Wednesday, May 16, 2018

A "red-brown" alliance in German politics?

Alexander Reid Ross posted on his Facebook page a link to this article by Ktrtki Tkachenko, How Right is the Left? The German radical Left in the context of the ‘Ukraine crisis’ Eurozine 05/15/2018. Tkachenko argues that there is a de facto "red-brown alliance," i.e., an alliance of the far left (red) and the hardline right (brown).

Tkachenko's article left me scratching my head. A reader not at all familiar with German politics might easily conclude that there is active political cooperation between the far left and far right. But while his piece points out the overlap between far-left and far-right criticisms of Germany's and NATO's Russia policies, I'm not convinced that's anything beyond the usual politics-makes-strange-bedfellows situation. Germany has a parliamentary system at all levels. And I'm not aware of even a county or city government whether there is a coalition between the AfD and the Left Party, which are the "far right" and "far left" parties that sit in Parliament. At the national level, the Left Party has tried for years to persuade the center-left SPD to consider a "red-red-green" coalition of the SPD, the Left Party and the Greens. But there's no strategic political alliance between the AfD and the Left Party.

The German political discussion around Russia has been very different from that in the US. The German unification issue was a central one prior to 1990. The Ostpolitik of Willi Brandt's government was arguably a left-right policy, the SPD being the senior (left) partner in his governing coalition and the "classically" liberal FDP the junior (right) partner. German policy from the 1970s to 1990 was based on the idea that business, cultural, and personal interactions with the GDR (East Germany) and other Eastern bloc countries would be more likely to ease tensions and preserve peace. Even the family of Franz Josef Strauss, the embodiment of authoritarian conservatism, did profitable business in East Germany.

I followed the footnotes in Tkachenko's criticism of a claim by Sahra Wagenknecht of the Left Party about the US spending $5 billion on regime change in Ukraine. The article that he cites as a refutation is a piece by Alice Bota und Kerstin Kohlenberg from the thoroughly respectable Die Zeit. (Sahra Wagenknecht, "Die agilsten Gegner Europas sitzen heute in Brüssel" 07/07/2018; Alice Bota und Kerstin Kohlenberg, Haben die Amis den Maidan gekauft? Die USA gaben in der Ukraine über Jahrzehnte Milliarden aus. Wohin floss das Geld? Zeit Online 13.05.2015 (English version: Did Uncle Sam buy off the Maidan? The United States has spent millions on Ukraine over the past few decades. Where did the money go?)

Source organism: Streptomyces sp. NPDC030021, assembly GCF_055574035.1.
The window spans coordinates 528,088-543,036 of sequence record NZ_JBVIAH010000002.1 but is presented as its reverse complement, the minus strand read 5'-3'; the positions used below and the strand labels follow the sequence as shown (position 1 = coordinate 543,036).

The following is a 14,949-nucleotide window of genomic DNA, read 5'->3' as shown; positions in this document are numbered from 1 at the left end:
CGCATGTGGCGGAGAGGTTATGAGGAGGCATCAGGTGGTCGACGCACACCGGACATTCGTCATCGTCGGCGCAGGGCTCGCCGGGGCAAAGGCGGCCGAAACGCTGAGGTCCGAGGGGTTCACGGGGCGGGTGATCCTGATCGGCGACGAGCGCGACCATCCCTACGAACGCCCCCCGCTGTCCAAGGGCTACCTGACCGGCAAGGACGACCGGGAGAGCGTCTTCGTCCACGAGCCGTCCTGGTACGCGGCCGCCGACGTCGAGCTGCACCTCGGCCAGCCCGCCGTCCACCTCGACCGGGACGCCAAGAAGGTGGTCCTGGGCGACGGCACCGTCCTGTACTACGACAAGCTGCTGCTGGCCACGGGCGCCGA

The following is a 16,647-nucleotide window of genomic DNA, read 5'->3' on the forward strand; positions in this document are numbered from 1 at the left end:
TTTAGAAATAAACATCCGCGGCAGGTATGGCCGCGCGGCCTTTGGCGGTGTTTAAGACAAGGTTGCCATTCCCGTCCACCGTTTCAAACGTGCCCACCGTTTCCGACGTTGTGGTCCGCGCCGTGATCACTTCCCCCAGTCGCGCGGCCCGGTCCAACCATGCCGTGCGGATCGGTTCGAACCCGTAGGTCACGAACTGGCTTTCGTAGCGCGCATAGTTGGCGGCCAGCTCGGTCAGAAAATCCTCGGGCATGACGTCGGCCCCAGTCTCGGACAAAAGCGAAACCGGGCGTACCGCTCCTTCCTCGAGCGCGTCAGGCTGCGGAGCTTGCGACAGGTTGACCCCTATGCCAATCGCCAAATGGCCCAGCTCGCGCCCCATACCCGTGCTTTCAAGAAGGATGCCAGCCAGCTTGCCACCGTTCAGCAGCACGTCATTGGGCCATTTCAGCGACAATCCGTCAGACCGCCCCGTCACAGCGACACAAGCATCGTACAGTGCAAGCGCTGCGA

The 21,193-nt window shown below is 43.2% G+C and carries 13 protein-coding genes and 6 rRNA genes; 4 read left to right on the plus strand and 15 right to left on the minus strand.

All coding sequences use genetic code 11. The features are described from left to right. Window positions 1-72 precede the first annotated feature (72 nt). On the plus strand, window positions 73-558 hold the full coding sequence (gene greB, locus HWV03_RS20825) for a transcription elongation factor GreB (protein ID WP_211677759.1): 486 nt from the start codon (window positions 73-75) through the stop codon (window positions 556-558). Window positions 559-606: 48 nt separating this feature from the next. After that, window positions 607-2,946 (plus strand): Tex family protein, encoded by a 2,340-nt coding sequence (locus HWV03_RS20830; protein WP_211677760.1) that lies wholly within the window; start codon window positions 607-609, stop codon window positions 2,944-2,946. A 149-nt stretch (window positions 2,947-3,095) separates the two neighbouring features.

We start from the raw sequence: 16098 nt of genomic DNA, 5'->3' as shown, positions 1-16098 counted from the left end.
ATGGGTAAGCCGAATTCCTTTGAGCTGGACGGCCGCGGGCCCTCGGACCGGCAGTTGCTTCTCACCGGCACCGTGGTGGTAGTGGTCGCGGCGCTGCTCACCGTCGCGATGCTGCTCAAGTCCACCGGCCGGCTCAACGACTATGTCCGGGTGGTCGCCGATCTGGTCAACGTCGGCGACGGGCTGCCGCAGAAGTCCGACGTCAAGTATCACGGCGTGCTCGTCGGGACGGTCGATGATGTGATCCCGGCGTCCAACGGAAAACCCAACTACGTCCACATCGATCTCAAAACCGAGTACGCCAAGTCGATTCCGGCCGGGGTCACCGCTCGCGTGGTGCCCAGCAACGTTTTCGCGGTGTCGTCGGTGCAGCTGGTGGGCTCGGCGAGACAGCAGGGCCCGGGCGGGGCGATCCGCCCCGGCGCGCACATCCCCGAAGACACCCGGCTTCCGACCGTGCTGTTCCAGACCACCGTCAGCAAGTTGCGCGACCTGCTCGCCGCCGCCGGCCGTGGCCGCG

Wagenknecht's claim that he links was, "Die USA haben 5 Milliarden Dollar in einen Regime-Change in der Ukraine investiert." ("The USA invested $5 billion in a regime change in the Ukraine.") It's legitimate to say that's an incorrect claim if it is taken to apply only to the 2014 events, as the context implies. But it was a line in a parliamentary speech in response to a heckler from the CDU. As the "Zeit" article notes, "Victoria Nuland, U.S. Assistant Secretary of State for European and Eurasian Affairs, spoke of $5 billion, or €4.5 billion, for Ukraine in a call to the American ambassador in Kiev on January 28, 2014." Bota und Kohlenberg explain that Nuland's number would apply to the period from 1991 to 2014 from the State Department and USAID, including support for "civil society and NGOs" (USAID spokesperson quoted). It's not clear whether Bota und Kohlenberg are validating the $5 billion number, although that's implied. How partisan the USAID project may be is, not surprisingly, an ongoing dispute. But they note that even über-Realist John Mearshehimer regards it as at least in part as attempts to determine political/partisan outcomes.

But Tkachenko's piece leaves the impression that Wagenknecht just pulled that $5 billion number out of the air, or from some Russian bot. At least in that instance, he seemed to be trying a bit too hard to make the point. (Full disclosure: I'm very skeptical of the wisdom and practical utility of American "regime change" efforts. And I think it was reckless to expand NATO in the way we did. But I'm not a fan of Steve Bannon or the poor persecuted folks on Bari Weiss' "Intellectual Dark Web." Whether or not they might agree with me on those judgments, which they would be basing on very different criteria than mine in any case.)

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